Plagiarism is presented to students as a binary concept: either you're doing it or you're not, and you'd better not, because if you do it there are clearly defined repercussions meted out by a clearly defined group of people, the academic honesty personnel at the university.
In post-student academia, the truth is that plagiarism functions more as a continuum. Instead of one set of rules that all the world's academic members agree upon, there are less precise (though no less deeply held) cultural norms that most of the world's academic members mostly agree upon. There is also no good analogue in the "real" academic world of "academic honesty personnel": instead, academia is largely self-policing.
So in your case, instead of asking "Is it plagiarism?" you should be asking "Is this an academic best practice? If not, how bad is it? Is it actionably bad?"
In the case at hand:
[T]his new article has many (more than 8) sentences taken from the older article from the same research group. These sentences describe the experimental setup. It's clearly the same setup as the older article.
My view on this is: it's far from being bad enough to merit any outside corrective action. Because the word "plagiarism" sounds very serious and we in academia have a stake in keeping it that way, I would not use that word in this instance. (And if you do, your colleagues / superiors / affiliates may think you're overreacting.)
Three key points:
Plagiarism is defined as using the ideas and/or distinctive language of someone else. I gather from your description that the two papers were written by the same group. (You say "with a different first author". I don't see the relevance of that -- all the authors of the paper are all the authors of the paper when it comes to issues of academic integrity and citation.) Recycling your own work is a different academic crime, often called "self-plagiarism," but I discourage people from using the term "plagiarism" to describe it: it gives the wrong idea.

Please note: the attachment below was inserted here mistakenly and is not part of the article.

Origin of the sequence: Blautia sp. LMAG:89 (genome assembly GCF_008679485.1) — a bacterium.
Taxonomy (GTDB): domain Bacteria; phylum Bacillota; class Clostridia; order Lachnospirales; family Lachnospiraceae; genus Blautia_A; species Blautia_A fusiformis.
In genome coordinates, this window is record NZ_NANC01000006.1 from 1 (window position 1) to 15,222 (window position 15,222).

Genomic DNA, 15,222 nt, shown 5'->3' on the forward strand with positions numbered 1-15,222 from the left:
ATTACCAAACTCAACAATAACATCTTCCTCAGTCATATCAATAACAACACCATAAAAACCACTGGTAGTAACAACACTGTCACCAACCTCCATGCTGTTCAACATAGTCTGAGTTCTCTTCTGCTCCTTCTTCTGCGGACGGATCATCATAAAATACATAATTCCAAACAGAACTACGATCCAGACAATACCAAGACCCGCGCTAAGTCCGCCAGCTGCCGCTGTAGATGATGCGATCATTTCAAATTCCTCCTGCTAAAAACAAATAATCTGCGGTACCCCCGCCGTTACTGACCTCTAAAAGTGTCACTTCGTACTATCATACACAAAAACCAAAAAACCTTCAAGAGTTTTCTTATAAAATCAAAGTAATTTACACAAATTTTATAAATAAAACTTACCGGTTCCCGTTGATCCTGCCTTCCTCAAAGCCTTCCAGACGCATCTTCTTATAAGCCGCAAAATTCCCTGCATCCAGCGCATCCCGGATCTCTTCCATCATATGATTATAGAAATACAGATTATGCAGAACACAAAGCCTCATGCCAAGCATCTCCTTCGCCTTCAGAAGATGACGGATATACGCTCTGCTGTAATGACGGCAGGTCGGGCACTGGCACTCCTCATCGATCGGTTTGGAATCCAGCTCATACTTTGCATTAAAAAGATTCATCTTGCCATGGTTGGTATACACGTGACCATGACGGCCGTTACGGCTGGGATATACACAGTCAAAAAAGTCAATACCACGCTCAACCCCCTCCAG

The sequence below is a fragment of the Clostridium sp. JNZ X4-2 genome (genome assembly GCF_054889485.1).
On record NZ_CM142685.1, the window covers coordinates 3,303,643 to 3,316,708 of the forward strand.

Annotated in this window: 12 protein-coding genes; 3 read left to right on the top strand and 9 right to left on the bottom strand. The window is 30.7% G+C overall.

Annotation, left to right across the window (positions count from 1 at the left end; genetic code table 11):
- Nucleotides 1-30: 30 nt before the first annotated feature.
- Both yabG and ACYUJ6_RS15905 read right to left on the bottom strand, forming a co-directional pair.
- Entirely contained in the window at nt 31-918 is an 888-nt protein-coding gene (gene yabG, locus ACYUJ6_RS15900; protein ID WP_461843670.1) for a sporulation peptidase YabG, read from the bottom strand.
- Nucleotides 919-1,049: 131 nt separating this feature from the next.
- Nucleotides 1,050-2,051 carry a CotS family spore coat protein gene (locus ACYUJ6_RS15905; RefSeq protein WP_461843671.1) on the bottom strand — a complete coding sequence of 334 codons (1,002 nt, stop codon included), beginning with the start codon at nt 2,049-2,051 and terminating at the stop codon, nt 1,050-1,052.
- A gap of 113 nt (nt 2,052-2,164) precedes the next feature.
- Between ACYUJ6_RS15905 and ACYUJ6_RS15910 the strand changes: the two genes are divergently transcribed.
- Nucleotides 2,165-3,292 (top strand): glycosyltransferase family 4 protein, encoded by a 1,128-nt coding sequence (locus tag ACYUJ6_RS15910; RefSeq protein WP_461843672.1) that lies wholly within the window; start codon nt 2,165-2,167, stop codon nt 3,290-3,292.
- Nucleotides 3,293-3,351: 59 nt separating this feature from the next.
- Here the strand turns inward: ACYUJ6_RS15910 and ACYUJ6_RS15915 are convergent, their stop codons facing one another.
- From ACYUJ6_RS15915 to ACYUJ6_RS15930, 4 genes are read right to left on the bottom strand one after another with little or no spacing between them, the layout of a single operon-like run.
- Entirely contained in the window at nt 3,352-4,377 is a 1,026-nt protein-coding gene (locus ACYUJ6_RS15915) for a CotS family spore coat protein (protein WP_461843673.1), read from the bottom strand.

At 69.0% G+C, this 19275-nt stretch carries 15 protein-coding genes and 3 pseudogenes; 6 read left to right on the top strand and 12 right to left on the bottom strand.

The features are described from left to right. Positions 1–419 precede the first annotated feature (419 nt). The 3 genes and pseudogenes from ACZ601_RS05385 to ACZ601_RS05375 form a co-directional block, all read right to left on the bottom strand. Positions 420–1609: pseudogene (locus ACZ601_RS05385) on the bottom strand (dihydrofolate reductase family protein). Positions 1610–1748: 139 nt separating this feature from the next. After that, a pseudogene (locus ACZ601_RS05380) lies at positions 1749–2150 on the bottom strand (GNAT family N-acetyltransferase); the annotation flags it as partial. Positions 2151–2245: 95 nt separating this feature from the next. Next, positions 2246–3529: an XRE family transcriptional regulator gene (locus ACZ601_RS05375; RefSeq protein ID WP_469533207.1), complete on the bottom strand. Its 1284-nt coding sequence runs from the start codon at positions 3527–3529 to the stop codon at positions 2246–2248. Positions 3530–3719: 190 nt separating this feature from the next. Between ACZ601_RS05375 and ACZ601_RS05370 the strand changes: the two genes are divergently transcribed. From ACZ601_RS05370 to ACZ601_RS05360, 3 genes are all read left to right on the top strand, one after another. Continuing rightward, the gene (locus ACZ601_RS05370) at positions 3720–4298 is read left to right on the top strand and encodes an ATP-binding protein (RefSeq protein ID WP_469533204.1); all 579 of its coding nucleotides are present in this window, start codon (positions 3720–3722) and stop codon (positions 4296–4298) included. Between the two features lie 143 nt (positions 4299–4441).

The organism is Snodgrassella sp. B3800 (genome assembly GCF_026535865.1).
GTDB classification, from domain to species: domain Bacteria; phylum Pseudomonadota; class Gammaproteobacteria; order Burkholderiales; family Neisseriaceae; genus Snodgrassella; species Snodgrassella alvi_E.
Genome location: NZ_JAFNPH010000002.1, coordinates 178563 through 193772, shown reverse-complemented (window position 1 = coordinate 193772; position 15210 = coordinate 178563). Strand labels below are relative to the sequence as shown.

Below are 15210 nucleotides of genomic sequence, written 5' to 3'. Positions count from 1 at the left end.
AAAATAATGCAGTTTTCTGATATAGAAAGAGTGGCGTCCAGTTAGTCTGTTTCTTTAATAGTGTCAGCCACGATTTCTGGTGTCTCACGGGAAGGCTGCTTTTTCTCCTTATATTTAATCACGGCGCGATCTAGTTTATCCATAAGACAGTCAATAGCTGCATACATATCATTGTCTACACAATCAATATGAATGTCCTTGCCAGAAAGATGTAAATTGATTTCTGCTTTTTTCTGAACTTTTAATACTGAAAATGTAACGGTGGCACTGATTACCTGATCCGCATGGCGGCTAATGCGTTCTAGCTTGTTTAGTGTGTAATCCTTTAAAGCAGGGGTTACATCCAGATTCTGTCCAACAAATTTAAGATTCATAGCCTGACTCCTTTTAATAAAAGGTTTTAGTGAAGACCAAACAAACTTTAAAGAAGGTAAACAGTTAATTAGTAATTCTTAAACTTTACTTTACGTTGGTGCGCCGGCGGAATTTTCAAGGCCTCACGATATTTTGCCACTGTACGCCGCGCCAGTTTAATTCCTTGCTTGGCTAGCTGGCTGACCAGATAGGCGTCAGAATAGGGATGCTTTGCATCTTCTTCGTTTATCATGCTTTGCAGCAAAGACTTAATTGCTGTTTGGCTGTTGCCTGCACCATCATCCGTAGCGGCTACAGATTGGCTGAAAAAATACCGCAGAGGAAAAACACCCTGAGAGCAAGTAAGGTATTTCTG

You say that they cite their older paper. That's a key point in their favor -- it means they are not trying to fraudulently pass off old work as being new. One can even argue that the paper went through the refereeing process and the referees and the editors apparently had no issue with the repetition. (That doesn't necessarily make it okay, but it provides some useful perspective.)
The essential currency of academic work is intellectual novelty, but that does not mean that everything that appears in an academic work is or should be intellectually novel. There is a certain amount of routine, procedural stuff that needs to be there, but that most expert readers will quickly pass their eyes over.
I hope you notice that at no point did I claim that the authors have followed best practices here. I do think it's lazy to lift multiple sentences and whole paragraphs from a previous work. In my opinion, even if something is completely routine and what you write is going to read the same way as what many other people have read before: okay, then you can type up a new, uncopied version quickly and easily. Also, as a reader, when you catch someone copying anything, your opinion of them and the novelty of their work goes down a bit.
I will end with this: I remember once, some years ago, reading a paper of a certain student of one Professor A and having the feeling that the paper was morally similar to a paper of Professor A's that I had glanced at before. When I compared the two papers side by side, I found that not only was the intellectual content closely analogous, but the student had evidently written the introduction to his paper by starting with the introduction to Professor A's paper and making close to the minimum possible amount of change necessary for the same text to introduce his own paper. I did not seriously consider pursuing a plagiarism charge on the student...but it left me with a negative impression of his creativity, independence and work ethic. From what you say about the two papers, the main issue is not that some routine procedural passages were copied, but really that the second paper is rather derivative on the first -- not fraudulently so, but in a way that makes the second paper not that interesting to you. That you think this about the authors' work is, I think, the most appropriate negative consequence of their actions.